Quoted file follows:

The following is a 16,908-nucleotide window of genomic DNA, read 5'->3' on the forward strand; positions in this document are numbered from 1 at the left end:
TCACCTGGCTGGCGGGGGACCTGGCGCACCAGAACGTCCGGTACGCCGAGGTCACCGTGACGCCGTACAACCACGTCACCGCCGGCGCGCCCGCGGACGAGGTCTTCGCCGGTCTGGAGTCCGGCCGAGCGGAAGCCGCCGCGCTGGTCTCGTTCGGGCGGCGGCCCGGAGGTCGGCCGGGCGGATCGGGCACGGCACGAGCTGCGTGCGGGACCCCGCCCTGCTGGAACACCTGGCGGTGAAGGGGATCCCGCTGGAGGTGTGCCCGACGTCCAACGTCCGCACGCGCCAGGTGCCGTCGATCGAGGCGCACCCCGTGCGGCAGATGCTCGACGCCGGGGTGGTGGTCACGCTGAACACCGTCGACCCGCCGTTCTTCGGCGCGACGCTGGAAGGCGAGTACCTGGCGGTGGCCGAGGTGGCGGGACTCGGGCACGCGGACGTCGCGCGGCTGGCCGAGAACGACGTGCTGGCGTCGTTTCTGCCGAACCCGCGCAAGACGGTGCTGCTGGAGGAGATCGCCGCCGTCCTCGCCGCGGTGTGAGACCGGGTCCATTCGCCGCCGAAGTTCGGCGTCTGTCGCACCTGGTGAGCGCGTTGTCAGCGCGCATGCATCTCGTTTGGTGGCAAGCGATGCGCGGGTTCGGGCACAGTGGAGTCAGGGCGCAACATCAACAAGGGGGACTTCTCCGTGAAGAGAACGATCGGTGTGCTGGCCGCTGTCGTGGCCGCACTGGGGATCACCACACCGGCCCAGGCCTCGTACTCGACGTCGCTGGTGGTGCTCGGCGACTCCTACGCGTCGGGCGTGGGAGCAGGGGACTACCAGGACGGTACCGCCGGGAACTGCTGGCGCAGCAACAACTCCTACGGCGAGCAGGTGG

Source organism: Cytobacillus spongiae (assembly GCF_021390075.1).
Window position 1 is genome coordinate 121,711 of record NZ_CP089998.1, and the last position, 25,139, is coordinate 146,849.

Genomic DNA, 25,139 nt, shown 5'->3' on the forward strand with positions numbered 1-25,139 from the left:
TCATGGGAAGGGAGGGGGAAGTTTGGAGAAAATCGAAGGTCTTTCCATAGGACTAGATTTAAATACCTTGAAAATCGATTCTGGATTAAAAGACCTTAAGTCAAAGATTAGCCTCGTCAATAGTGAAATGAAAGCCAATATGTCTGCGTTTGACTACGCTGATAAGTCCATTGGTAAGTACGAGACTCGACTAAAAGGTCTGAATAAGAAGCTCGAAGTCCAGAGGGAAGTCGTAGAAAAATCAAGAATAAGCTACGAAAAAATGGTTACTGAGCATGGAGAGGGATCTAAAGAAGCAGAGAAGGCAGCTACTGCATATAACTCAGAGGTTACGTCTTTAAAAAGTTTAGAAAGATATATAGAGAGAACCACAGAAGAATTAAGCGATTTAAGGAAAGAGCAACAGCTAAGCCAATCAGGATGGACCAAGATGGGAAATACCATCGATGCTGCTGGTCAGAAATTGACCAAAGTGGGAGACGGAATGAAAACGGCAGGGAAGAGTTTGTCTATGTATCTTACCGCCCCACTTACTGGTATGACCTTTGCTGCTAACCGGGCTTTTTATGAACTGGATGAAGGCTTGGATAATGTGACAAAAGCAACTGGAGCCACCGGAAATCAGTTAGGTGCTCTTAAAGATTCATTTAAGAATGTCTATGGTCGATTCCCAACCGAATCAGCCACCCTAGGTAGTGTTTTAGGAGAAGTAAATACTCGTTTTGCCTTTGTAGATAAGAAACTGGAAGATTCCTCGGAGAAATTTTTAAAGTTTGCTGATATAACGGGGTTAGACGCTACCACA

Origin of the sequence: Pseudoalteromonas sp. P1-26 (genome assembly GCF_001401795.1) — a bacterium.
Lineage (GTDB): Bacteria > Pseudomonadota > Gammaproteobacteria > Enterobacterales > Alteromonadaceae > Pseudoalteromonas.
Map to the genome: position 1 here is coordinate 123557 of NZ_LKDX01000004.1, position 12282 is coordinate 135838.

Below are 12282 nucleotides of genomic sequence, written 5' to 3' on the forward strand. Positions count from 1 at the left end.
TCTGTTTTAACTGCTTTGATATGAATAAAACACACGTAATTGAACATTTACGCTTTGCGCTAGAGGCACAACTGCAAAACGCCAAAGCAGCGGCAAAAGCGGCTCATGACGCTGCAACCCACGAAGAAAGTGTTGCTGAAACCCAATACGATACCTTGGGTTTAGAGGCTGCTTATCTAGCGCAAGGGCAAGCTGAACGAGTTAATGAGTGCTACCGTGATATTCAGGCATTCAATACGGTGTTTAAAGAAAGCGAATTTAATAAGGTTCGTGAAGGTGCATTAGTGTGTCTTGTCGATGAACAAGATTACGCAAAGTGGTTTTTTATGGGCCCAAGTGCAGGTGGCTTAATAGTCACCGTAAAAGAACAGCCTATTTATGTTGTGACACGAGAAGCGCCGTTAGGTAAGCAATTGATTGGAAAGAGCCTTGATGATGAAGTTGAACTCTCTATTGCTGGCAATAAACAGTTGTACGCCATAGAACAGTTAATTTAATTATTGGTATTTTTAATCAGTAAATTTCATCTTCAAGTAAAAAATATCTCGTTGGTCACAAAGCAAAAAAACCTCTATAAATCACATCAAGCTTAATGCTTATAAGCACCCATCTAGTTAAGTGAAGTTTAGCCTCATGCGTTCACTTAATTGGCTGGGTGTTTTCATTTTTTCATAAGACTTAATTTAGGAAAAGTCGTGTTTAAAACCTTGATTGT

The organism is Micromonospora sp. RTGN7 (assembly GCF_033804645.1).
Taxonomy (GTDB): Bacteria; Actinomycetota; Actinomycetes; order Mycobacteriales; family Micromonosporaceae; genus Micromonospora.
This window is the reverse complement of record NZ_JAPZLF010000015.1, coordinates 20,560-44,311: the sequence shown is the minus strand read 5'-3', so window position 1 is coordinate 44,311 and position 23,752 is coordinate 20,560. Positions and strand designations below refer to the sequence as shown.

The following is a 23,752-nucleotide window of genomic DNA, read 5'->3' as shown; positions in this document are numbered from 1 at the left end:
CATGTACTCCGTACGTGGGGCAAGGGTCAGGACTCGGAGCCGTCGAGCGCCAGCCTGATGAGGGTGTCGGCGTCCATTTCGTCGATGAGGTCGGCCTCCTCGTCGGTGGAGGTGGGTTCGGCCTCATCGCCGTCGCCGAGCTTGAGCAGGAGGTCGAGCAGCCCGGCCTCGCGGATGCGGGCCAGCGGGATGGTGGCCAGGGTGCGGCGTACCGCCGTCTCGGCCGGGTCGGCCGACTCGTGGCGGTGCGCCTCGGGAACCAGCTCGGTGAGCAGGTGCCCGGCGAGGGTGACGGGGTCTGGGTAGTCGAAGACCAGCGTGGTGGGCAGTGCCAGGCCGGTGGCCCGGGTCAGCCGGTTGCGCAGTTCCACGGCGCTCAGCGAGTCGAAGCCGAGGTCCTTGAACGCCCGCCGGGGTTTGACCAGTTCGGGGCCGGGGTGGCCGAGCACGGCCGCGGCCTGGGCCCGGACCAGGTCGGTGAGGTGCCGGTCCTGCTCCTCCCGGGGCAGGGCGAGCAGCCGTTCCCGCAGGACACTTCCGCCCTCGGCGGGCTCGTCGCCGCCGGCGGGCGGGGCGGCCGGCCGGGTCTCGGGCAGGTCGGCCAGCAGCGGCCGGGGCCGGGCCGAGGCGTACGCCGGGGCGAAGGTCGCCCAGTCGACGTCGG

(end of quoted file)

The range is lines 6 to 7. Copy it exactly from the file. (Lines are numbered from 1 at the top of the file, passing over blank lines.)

TCATGGGAAGGGAGGGGGAAGTTTGGAGAAAATCGAAGGTCTTTCCATAGGACTAGATTTAAATACCTTGAAAATCGATTCTGGATTAAAAGACCTTAAGTCAAAGATTAGCCTCGTCAATAGTGAAATGAAAGCCAATATGTCTGCGTTTGACTACGCTGATAAGTCCATTGGTAAGTACGAGACTCGACTAAAAGGTCTGAATAAGAAGCTCGAAGTCCAGAGGGAAGTCGTAGAAAAATCAAGAATAAGCTACGAAAAAATGGTTACTGAGCATGGAGAGGGATCTAAAGAAGCAGAGAAGGCAGCTACTGCATATAACTCAGAGGTTACGTCTTTAAAAAGTTTAGAAAGATATATAGAGAGAACCACAGAAGAATTAAGCGATTTAAGGAAAGAGCAACAGCTAAGCCAATCAGGATGGACCAAGATGGGAAATACCATCGATGCTGCTGGTCAGAAATTGACCAAAGTGGGAGACGGAATGAAAACGGCAGGGAAGAGTTTGTCTATGTATCTTACCGCCCCACTTACTGGTATGACCTTTGCTGCTAACCGGGCTTTTTATGAACTGGATGAAGGCTTGGATAATGTGACAAAAGCAACTGGAGCCACCGGAAATCAGTTAGGTGCTCTTAAAGATTCATTTAAGAATGTCTATGGTCGATTCCCAACCGAATCAGCCACCCTAGGTAGTGTTTTAGGAGAAGTAAATACTCGTTTTGCCTTTGTAGATAAGAAACTGGAAGATTCCTCGGAGAAATTTTTAAAGTTTGCTGATATAACGGGGTTAGACGCTACCACA

Origin of the sequence: Pseudoalteromonas sp. P1-26 (genome assembly GCF_001401795.1) — a bacterium.